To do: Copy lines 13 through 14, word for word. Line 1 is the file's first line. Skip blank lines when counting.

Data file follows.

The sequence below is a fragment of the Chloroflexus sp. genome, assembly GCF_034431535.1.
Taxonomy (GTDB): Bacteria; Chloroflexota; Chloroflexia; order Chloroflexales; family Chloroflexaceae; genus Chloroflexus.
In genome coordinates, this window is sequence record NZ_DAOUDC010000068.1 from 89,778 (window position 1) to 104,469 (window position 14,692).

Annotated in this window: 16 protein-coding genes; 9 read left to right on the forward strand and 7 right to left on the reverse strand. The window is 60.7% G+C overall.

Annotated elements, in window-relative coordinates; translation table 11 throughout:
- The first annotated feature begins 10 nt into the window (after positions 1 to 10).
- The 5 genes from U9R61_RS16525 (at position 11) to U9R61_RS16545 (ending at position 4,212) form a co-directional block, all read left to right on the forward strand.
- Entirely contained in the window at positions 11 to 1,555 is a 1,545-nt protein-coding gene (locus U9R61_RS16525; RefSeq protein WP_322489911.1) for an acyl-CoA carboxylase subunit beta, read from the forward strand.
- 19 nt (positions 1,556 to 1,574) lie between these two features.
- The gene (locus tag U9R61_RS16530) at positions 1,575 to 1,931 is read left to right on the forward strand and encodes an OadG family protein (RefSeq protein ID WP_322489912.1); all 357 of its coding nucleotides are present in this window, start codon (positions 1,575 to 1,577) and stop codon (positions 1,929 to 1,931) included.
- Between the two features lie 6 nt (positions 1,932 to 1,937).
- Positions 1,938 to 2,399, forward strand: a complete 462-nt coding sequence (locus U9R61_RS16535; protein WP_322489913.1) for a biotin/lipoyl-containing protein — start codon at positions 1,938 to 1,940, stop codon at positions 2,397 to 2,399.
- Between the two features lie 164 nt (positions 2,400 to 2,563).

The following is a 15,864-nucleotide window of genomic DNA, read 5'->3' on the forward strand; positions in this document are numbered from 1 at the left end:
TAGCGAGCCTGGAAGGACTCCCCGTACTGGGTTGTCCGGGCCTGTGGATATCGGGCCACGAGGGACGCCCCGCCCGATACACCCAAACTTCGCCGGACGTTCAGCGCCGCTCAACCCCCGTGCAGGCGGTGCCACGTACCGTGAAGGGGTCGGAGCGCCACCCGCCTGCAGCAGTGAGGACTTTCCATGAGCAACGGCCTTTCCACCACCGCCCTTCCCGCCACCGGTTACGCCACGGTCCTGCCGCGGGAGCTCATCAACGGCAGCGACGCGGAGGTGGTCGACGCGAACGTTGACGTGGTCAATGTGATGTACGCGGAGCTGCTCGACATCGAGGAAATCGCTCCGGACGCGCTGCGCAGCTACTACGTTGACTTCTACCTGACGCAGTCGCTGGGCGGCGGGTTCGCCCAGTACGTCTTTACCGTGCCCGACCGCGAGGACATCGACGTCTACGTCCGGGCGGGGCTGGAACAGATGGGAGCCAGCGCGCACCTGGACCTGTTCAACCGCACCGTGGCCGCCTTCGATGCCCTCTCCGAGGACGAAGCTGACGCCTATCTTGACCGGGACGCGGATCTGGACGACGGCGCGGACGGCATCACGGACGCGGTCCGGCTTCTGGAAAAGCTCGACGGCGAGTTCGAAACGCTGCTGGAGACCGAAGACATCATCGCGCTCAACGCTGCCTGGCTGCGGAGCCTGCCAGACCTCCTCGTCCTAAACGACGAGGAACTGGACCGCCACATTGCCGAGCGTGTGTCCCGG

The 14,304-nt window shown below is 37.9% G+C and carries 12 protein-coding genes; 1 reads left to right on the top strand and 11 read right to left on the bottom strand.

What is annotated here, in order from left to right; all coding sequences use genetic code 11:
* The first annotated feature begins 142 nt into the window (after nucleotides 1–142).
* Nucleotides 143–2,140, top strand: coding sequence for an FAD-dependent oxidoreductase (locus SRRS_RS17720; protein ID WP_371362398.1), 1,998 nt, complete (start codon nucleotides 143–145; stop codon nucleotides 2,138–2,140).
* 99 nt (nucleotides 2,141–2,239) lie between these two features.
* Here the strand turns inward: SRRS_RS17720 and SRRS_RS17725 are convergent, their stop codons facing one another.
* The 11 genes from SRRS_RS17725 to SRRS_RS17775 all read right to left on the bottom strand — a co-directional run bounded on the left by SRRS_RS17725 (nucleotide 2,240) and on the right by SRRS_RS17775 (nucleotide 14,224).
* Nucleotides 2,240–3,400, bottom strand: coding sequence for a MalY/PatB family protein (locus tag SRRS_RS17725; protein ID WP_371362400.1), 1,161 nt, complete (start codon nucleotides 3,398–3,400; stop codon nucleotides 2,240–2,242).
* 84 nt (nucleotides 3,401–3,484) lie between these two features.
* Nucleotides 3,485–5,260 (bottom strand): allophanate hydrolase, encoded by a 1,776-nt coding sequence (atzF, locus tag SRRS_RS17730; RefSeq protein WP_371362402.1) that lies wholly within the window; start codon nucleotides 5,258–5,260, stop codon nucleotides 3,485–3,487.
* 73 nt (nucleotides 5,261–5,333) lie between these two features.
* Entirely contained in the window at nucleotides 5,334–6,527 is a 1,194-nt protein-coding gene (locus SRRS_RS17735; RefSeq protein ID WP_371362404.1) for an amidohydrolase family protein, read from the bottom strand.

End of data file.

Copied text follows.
- Between the two features lie 164 nt (positions 2,400 to 2,563).

The following is a 15,864-nucleotide window of genomic DNA, read 5'->3' on the forward strand; positions in this document are numbered from 1 at the left end: